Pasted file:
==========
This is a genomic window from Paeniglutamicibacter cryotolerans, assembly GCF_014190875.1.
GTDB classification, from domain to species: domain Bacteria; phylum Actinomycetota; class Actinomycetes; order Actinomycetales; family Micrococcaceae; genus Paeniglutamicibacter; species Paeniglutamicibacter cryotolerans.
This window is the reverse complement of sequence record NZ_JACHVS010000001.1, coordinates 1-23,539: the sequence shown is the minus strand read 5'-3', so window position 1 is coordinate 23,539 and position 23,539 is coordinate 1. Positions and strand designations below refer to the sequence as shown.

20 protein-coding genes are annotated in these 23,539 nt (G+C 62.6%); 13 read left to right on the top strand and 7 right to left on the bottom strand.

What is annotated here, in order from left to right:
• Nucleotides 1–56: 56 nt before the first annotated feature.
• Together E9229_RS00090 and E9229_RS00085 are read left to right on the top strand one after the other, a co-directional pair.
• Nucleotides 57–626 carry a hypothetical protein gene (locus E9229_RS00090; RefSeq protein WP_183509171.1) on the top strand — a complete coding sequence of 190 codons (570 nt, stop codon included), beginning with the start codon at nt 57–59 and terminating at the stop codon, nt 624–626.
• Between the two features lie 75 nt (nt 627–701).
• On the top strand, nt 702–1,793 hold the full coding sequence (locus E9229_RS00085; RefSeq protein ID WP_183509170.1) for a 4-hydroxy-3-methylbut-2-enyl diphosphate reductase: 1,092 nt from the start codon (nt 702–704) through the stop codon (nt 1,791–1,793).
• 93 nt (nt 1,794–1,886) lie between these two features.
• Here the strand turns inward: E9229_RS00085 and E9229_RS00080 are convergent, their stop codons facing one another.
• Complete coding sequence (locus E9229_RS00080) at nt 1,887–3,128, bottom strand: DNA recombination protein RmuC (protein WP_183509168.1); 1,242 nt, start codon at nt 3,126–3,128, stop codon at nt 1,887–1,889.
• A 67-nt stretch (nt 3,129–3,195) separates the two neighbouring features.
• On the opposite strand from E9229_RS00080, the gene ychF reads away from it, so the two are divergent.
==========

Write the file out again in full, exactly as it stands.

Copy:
This is a genomic window from Paeniglutamicibacter cryotolerans, assembly GCF_014190875.1.
GTDB classification, from domain to species: domain Bacteria; phylum Actinomycetota; class Actinomycetes; order Actinomycetales; family Micrococcaceae; genus Paeniglutamicibacter; species Paeniglutamicibacter cryotolerans.
This window is the reverse complement of sequence record NZ_JACHVS010000001.1, coordinates 1-23,539: the sequence shown is the minus strand read 5'-3', so window position 1 is coordinate 23,539 and position 23,539 is coordinate 1. Positions and strand designations below refer to the sequence as shown.

20 protein-coding genes are annotated in these 23,539 nt (G+C 62.6%); 13 read left to right on the top strand and 7 right to left on the bottom strand.

What is annotated here, in order from left to right:
• Nucleotides 1–56: 56 nt before the first annotated feature.
• Together E9229_RS00090 and E9229_RS00085 are read left to right on the top strand one after the other, a co-directional pair.
• Nucleotides 57–626 carry a hypothetical protein gene (locus E9229_RS00090; RefSeq protein WP_183509171.1) on the top strand — a complete coding sequence of 190 codons (570 nt, stop codon included), beginning with the start codon at nt 57–59 and terminating at the stop codon, nt 624–626.
• Between the two features lie 75 nt (nt 627–701).
• On the top strand, nt 702–1,793 hold the full coding sequence (locus E9229_RS00085; RefSeq protein ID WP_183509170.1) for a 4-hydroxy-3-methylbut-2-enyl diphosphate reductase: 1,092 nt from the start codon (nt 702–704) through the stop codon (nt 1,791–1,793).
• 93 nt (nt 1,794–1,886) lie between these two features.
• Here the strand turns inward: E9229_RS00085 and E9229_RS00080 are convergent, their stop codons facing one another.
• Complete coding sequence (locus E9229_RS00080) at nt 1,887–3,128, bottom strand: DNA recombination protein RmuC (protein WP_183509168.1); 1,242 nt, start codon at nt 3,126–3,128, stop codon at nt 1,887–1,889.
• A 67-nt stretch (nt 3,129–3,195) separates the two neighbouring features.
• On the opposite strand from E9229_RS00080, the gene ychF reads away from it, so the two are divergent.